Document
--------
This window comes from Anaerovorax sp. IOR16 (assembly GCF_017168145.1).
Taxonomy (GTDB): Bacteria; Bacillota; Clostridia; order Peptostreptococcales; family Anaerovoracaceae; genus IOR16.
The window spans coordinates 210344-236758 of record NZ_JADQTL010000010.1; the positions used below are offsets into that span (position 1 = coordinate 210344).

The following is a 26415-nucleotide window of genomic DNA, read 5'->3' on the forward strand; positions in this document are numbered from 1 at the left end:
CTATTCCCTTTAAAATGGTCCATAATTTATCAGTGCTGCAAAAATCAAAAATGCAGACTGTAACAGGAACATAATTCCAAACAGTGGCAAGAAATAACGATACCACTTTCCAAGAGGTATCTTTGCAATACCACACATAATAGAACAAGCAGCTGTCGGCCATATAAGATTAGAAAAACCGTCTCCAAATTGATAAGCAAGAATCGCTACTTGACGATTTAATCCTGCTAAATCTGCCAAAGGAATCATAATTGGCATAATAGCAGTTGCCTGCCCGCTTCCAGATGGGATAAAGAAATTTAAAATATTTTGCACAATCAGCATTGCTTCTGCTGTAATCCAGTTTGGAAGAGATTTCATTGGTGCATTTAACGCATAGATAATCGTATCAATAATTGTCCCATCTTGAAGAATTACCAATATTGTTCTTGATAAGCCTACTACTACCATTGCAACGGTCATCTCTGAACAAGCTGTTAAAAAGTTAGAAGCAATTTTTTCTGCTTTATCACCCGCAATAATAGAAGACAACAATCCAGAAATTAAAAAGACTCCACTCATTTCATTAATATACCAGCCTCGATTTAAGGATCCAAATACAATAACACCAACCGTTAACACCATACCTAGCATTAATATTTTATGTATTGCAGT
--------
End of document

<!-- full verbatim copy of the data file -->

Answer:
This window comes from Anaerovorax sp. IOR16 (assembly GCF_017168145.1).
Taxonomy (GTDB): Bacteria; Bacillota; Clostridia; order Peptostreptococcales; family Anaerovoracaceae; genus IOR16.
The window spans coordinates 210344-236758 of record NZ_JADQTL010000010.1; the positions used below are offsets into that span (position 1 = coordinate 210344).

The following is a 26415-nucleotide window of genomic DNA, read 5'->3' on the forward strand; positions in this document are numbered from 1 at the left end:
CTATTCCCTTTAAAATGGTCCATAATTTATCAGTGCTGCAAAAATCAAAAATGCAGACTGTAACAGGAACATAATTCCAAACAGTGGCAAGAAATAACGATACCACTTTCCAAGAGGTATCTTTGCAATACCACACATAATAGAACAAGCAGCTGTCGGCCATATAAGATTAGAAAAACCGTCTCCAAATTGATAAGCAAGAATCGCTACTTGACGATTTAATCCTGCTAAATCTGCCAAAGGAATCATAATTGGCATAATAGCAGTTGCCTGCCCGCTTCCAGATGGGATAAAGAAATTTAAAATATTTTGCACAATCAGCATTGCTTCTGCTGTAATCCAGTTTGGAAGAGATTTCATTGGTGCATTTAACGCATAGATAATCGTATCAATAATTGTCCCATCTTGAAGAATTACCAATATTGTTCTTGATAAGCCTACTACTACCATTGCAACGGTCATCTCTGAACAAGCTGTTAAAAAGTTAGAAGCAATTTTTTCTGCTTTATCACCCGCAATAATAGAAGACAACAATCCAGAAATTAAAAAGACTCCACTCATTTCATTAATATACCAGCCTCGATTTAAGGATCCAAATACAATAACACCAACCGTTAACACCATACCTAGCATTAATATTTTATGTATTGCAGT